Part three of our interview with LCD Soundsystem’s James Murphy sees him talk about what’s changed on new album ‘This Is Happening’ including rediscovering his love of playing the guitar and it’s Los Angeles recording location.
He also revisits the message of ‘North American Scum’, talks about being an American abroad and his pride in electing the first black president in Barack Obama.
Do you still write lyrics on the day of recording?
Yeah. I mean, I’ve lived with the lyrics slightly longer than you. I don’t know. I have to look at it again. I forget things. I forget what the lyrics are because also I write so many lyrics for the song then whittle it down.
OK, so what is the biggest difference with the actual music?
Erm… LA. I played more guitar. I self consciously decided because I hate guitar in a way. This was the first thing that was more solipsistic, more in my own head, about my own space was that I gave up on playing guitar. Because guitar’s my first instrument and I really gave up on it because I was an atrocious guitar player. And I would try to hide guitar and use it as minimally as possible and Pat kind of pushed me. He was like “I like your guitar playing. You should play a little more guitar”. Because I played guitar all over this soundtrack thing that I did. But I was like “Guitar’s so embarrassing”. And saying it is the problem. Once I’ve said that some thing’s embarrassing I have to do it because otherwise you’re just being cool. So I played a little more guitar on this album. That feels different. Like an actual, guitar guitar. Not just a wonky, No-Wave guitar. And the synths to bass guitar ratio and the melody ratio I think is higher.
Thirdly, there are more elements on some of these songs that I normally allow. I’ve tried to mix everything, to make every element really important but sometimes that’s hard. I failed on some of the mixes but …
Well, it does sound distinctively different to how records are mixed.
Well, I think records are often mixed to be shiny, the vocals on top, a bunch of stuff in here, and then some bottom and I don’t really like that. I like things to struggle with each other a lot more.
Last time we were talking about your song ‘North American Scum’ and about the shame of being an American abroad.
But also, that song’s double edged.
A bit of belligerent love as well….
Yeah and also I just think that people know. Well, this is something I realised. Americans don’t know anything about other places very much. And they either are the kind that think they know, but then as soon as you push them a little bit they’re like “I don’t know”. Like “Oh! French people” Well, do you know the who the president of France is? Then shut up. It’s easy to pick through. But because the rest of the world knows a lot of facts about America I think they know what America’s like from television. Well, that’s not America, that’s American television.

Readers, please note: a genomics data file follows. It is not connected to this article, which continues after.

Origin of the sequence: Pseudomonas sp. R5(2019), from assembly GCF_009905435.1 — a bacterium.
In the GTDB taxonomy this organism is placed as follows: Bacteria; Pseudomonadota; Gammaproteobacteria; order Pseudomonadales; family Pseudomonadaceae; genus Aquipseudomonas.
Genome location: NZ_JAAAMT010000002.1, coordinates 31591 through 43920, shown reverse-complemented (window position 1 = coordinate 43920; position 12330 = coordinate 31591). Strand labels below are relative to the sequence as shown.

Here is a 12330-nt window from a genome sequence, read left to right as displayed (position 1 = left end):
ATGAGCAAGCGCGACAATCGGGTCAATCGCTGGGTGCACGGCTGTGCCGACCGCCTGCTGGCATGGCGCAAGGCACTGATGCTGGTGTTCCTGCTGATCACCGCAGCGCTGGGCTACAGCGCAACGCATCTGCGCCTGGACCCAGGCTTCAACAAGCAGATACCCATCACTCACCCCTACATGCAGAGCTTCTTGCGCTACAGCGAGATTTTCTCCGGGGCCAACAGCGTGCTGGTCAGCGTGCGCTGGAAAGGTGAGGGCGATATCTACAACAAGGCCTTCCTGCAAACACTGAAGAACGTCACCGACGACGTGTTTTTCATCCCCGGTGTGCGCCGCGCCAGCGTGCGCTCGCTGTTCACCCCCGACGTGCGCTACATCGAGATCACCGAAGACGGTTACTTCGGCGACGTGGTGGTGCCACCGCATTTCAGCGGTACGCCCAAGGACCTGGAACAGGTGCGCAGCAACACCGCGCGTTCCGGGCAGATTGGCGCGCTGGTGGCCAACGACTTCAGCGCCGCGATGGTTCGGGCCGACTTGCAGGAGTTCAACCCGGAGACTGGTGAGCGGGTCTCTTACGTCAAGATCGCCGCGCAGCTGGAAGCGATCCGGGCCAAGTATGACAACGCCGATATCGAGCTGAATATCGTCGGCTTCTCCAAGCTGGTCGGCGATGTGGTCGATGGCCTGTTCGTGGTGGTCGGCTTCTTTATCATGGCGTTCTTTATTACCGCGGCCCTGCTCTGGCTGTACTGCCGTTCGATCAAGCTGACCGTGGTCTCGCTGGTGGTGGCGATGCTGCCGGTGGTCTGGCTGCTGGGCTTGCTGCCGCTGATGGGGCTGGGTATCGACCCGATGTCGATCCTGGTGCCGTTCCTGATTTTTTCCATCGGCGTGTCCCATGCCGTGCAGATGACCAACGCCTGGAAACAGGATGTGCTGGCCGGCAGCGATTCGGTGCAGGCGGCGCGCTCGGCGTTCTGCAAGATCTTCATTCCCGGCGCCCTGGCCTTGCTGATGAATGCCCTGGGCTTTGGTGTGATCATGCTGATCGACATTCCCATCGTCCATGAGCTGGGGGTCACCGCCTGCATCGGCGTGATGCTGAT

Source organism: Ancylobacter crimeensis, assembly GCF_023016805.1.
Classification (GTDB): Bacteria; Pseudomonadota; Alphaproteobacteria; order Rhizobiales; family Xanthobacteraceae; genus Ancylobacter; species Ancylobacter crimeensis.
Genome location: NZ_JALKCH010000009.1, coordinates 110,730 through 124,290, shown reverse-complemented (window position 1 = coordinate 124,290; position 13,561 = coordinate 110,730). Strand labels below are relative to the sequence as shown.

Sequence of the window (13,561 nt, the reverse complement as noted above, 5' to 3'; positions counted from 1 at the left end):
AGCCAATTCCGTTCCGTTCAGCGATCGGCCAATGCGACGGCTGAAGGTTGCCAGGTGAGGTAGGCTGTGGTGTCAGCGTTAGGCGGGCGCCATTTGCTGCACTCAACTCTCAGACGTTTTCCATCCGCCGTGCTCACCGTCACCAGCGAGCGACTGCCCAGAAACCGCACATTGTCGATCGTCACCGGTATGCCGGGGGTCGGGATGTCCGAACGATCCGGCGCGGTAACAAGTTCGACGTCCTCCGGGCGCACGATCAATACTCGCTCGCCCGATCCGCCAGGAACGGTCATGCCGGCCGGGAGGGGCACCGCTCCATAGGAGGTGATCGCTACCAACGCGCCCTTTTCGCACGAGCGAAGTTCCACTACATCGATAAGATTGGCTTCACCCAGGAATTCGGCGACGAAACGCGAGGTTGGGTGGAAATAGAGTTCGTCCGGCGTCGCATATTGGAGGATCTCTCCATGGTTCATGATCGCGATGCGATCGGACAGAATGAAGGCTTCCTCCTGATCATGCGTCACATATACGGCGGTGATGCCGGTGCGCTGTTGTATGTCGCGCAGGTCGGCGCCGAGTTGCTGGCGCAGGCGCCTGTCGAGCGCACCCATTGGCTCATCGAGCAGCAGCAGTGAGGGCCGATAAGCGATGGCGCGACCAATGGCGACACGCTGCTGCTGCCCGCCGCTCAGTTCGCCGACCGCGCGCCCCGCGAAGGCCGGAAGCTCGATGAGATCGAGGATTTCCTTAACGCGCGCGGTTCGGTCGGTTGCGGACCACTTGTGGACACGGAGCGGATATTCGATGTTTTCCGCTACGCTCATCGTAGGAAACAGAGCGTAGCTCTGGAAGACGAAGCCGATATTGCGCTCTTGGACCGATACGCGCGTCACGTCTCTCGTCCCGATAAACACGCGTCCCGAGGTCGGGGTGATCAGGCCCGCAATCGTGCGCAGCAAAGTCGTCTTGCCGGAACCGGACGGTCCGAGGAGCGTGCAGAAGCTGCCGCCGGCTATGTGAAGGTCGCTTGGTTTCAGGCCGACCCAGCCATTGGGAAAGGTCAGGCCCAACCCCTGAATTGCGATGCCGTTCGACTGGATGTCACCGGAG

That’s why people didn’t understand that ‘North American Scum’ had an element, that I take for granted that Americans are insecure and embarrassed. And people are like “what? Americans are overconfident” Well, you just never lived in the suburbs of America. People on television are overconfident because they’re on fucking television! So that element’s always there. Being baffled that people don’t know that Americans feel insecure or inferior or nervous. That’s my America I guess. Not ‘The real America’ as Sarah Palin would say.
How are you feeling about it now three years on? Same rules apply?
No. I think it’s funny that like you know, first of all before Obama won everybody said every time I get off the plane in another country I get the taxi and they’re like: “Oh! Obama can’t win America’s too racist they’d never have a black president”. And I kept being like, “Maybe that’s a projection? Maybe you’re too racist!”
It was kind of an incredible election because race was so little of it. And it wasn’t until he won that we were like: “We won”. We were all in a room together and it’s like: “Holy shit. We have a black president”. So much about it had been about what the debates were. Like what were the contrary arguments between the two candidates. And it was really all down to: “Well, he’s a better speaker and he’s really good” and you know: “That’s part of the job”. And some people are like: “All he knows is how to wrangle support and speak and get good advisers” and you’re like: “That’s the fucking job!” Like being the president means you have to wrangle support, you have to be able to communicate your ideas and you have to pick the right advisers. That’s the job. Like, that’s fucking fantastic. So anyway, It was kind of amazing that people started treating America like it was a different country all of a sudden. Like before, it was this backward, aggro, Bush country and now it’s this forward thinking, liberal country and you’re like: ‘”It’s the same fucking place!”
Like these people only win by tiny margins and the loudest voices are the craziest so like it’s hyper liberals and hyper conservatives so we’re kind of in the middle, so the flip-flopping of votes is small. Bush didn’t win by the popular vote. Even when there’s a technical landslide, like Clinton won by a ton, by popular vote he didn’t win by that much. Obama didn’t win by that much but because of the way the electoral college works it looks like a bigger landslide win then it really is. It was kind of exciting when that happened. We made T-shirts that said: “My country has a black president. How about yours?”
Words by Matthew Bennett
Clash Magazine Issue 50